By Minh N. Vu
For today’s Global Accessibility Awareness Day, we have yet another Department of Justice enforcement action to report relating to the allegedly inaccessible websites and other technologies. This time, DOJ is trying to intervene in an existing lawsuit, Dudley v. Miami University, filed by a former Miami University student who is blind. Although the lawsuit is brought under Title II of the ADA which applies to state and local government entities and not public accommodations, the obligations under the Title II and III are very similar. Thus, the DOJ’s position in this lawsuit provides useful insight into how it would treat private universities and other public accommodations covered by Title III of the ADA.
On May 12, 2015, the DOJ sought permission from the court to intervene in the lawsuit as an additional plaintiff. If the request is granted, the lawsuit’s scope will widen. As an individual plaintiff, Ms. Dudley can only seek injunctive relief that relates to her own disability (blindness) and attorneys’ fees. The DOJ, on the other hand, can and is seeking injunctive relief that would benefit people with other types of disabilities such as those who are deaf or hard of hearing. In addition, the DOJ can seek compensatory damages for past and present students who have been harmed, and a civil penalty of up to $75,000.
The DOJ’s action stems from the University’s obligation ensure that its communications with individuals with disabilities is effective. One question we often get is whether a public accommodation is required to ensure that all of its communications with the public are effective, or just those that relate to the core goods and services that the public accommodation offers (e.g, communications by a university to students and prospective students about its courses and programs). Some advocacy groups have taken the position that all material posted on any university website must be accessible for the benefit of the public at large, even if the material is not directly related to any coursework or other programs offered by the school.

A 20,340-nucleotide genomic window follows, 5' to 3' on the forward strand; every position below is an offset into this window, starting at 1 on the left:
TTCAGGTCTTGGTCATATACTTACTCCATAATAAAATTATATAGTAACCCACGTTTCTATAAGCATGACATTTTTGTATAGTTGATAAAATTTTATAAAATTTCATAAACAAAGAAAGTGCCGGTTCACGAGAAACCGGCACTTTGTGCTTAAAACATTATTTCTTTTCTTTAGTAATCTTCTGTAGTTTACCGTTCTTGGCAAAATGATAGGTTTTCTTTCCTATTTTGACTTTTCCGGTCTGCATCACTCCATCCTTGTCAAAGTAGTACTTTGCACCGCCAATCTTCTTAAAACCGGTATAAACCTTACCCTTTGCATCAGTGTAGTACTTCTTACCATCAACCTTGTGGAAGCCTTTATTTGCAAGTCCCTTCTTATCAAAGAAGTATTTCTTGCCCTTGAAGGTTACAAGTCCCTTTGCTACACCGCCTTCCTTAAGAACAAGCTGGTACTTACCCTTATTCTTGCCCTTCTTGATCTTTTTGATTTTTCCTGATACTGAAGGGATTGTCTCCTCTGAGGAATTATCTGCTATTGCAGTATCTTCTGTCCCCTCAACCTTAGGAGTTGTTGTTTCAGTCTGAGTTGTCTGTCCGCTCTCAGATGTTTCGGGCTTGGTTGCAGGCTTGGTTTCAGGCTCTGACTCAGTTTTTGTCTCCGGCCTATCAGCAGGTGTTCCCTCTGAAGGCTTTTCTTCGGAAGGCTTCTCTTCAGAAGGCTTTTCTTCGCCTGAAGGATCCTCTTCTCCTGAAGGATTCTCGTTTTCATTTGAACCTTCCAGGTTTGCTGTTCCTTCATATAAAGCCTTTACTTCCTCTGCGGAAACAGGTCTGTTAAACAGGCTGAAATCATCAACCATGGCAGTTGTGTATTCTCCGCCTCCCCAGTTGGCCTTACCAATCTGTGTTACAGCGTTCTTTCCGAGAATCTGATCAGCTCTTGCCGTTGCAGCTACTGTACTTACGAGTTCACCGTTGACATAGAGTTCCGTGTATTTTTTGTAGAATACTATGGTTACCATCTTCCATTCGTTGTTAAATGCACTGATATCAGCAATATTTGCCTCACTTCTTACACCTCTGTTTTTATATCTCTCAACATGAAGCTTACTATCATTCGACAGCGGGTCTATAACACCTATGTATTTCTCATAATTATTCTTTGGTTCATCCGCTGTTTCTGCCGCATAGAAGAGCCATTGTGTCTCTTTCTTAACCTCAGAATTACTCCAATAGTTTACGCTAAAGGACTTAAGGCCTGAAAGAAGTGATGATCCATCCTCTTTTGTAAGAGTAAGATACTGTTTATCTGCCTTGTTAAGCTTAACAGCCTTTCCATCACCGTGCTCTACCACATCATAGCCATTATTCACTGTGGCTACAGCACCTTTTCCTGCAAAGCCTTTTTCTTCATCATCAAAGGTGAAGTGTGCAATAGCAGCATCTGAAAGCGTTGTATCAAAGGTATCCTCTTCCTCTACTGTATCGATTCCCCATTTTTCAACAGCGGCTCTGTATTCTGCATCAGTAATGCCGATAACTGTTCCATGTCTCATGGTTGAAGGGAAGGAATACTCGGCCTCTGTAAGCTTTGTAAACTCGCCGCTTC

The DOJ’s Complaint-in-Intervention seems to focus on the university’s websites generally, and technologies used only by students. With regard to blind students, the DOJ alleges that (1) they were required to use Google Docs, learning management systems, and websites for courses that are not compatible with screen readers; (2) the university failed to convert written texts to electronic formats that are accessible or did not proofread the error-filled converted text; (3) university facilities did not have room signage with braille and tactile lettering; and (4) course-related videos did not have audio descriptions (i.e., voiceover that describes what is visually happening). With regard to deaf students, the DOJ alleges that some had to do coursework using videos that did not have captioning. The DOJ also alleges more generally that the university’s websites are not accessible to individuals with disabilities, and that “Miami-sanctioned organizations” that organize campus events use a platform for its documents that is not accessible to screen readers.
DOJ’s intervention in this lawsuit will be its second in a case involving an allegedly inaccessible website. In 2013, DOJ intervened in a lawsuit brought by the National Federation of the Blind against tax return preparation company H&R Block about the company’s allegedly inaccessible website and online tax preparation tool. Shortly after DOJ’s intervention, H&R Block agreed to a consent decree under which it would make its website, tax preparation tool, and mobile application conform to a set of web accessibility guidelines called the Web Content Accessibility Guidelines (WCAG) 2.0, Level AA. Since then, DOJ has secured agreements with other entities to make their websites and/or mobile applications conform to WCAG 2.0 AA, including online grocer Peapod, massive online open course platform provider edX, the Museum of Crime and Punishment, and Louisiana State University. This requested intervention just confirms that DOJ continues to pressure ADA-covered entities to make their websites and other technologies accessible, even though it has not issued its much anticipated proposed regulations for websites.
Edited by Kristina Launey